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Gallery of Artifacts from Vivid COVID Dreams


Visit Interiors


As part of its 2020-2021 programming, the Research Centre in Interdisciplinary Arts and Creative Culture opens a virtual space on the theme of interiors, interiority, and confinement, the role they play in collective life and/or how they may be contested. The exhibit seeks to explore the shifting boundaries of intimacy and domesticity in a dynamic virtual space, presenting mutli-disciplinary content and critical engagement.

Curatorial Team: Alexandra Fraser, Marcie Bronson, Derek Knight, Catherine Parayre, Nicholas Hauck

Editor: Catherine Parayre

Technical Assistant: Colin Bruce Anthes


Publication contribution upcoming in Nov./Dec.:


Gallery of Artifacts from Vivid COVID Dreams


Compiler: Candace Couse

Artists: Isabella Dagnino, DeeDee Day (Denise Fowle), Caroline Holroyd, Sarah Martin, Luke Pardy, Kira Pretty, Amber Lee Williams

Gallery of Artifacts from Vivid COVID Dreams is a collaborative, cross-community project involving students and alumni from Brock University in Ontario, and The University of the Fraser Valley in British Columbia. This project asked participants to respond to the recently identified phenomenon of vivid COVID dreams, related to sheltering at home during the global pandemic, and the accompanying unrelenting psychological stressors of COVID 19 (Bottary 2020). A lack of activity, and increased anxiety, combined with irregular sleeping patterns, can cause dreamers to improve dream recall, leading to mass reports of strange, vivid and memorable dreams in the time of COVID. It is hypothesized that a withdrawal from everyday environments and fresh stimuli creates a scarcity of new material for our unconscious to draw upon as it works to process heightened angst. This absence is said to result in vivid mashups between the unfamiliar “new” anxieties and themes from our past, which become the clothing we do have access to as we dress up the “new” anxiety through old fears, to establish recognition.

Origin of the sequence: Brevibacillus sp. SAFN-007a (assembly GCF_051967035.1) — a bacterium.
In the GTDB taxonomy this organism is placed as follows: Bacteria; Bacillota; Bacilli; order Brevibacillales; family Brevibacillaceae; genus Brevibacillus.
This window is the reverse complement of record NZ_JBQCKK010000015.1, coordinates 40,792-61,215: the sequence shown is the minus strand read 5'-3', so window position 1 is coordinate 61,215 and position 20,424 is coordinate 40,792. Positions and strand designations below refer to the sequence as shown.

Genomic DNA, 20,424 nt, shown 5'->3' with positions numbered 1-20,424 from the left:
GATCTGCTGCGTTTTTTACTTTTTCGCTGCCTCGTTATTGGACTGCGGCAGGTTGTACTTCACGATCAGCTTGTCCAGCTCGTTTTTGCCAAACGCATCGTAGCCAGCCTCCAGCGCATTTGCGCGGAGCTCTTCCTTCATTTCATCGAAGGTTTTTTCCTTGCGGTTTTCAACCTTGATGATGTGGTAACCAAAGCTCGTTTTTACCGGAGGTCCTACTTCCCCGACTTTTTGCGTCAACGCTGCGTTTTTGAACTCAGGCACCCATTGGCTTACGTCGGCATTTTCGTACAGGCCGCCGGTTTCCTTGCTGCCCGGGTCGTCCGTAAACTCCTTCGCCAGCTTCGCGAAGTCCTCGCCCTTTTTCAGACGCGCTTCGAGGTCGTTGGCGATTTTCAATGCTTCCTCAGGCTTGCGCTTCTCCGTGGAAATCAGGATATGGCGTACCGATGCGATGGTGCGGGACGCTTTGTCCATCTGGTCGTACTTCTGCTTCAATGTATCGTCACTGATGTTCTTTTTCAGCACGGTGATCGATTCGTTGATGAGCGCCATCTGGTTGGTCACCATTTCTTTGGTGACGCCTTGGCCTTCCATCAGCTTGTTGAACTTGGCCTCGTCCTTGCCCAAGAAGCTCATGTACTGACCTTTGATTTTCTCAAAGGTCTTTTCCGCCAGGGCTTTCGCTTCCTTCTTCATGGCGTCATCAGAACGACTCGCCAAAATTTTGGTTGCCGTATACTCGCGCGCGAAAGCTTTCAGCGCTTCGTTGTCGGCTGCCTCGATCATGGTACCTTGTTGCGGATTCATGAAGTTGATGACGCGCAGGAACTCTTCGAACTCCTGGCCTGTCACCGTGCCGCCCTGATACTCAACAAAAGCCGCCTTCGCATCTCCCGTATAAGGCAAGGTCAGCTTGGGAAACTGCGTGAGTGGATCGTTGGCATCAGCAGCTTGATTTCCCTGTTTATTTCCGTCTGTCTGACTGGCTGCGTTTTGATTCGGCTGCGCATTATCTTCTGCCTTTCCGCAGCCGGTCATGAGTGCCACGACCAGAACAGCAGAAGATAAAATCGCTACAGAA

Through the project, participants were invited to create self-portraits in their beds, holding a single object representing an element of a vivid COVID dream. In this way, Gallery of Artifacts from Vivid COVID Dreams is at once a document of the strange, vivid COVID dream phenomenon, a reimagining of an ephemeral moment, a second level, doubled act of interpreting the intrusive feelings we are all processing, and, lastly, a mirroring of diverse, but strongly familiar states occurring over different geographical locations simultaneously.

Bottary, Ryan et al. “Sleep Extension: An Explanation for Increased Pandemic Dream Recall?” Sleep (New York, N.Y.) (2020): n. pag. Web.


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© 2008 by Candace Couse

British Columbia, Canada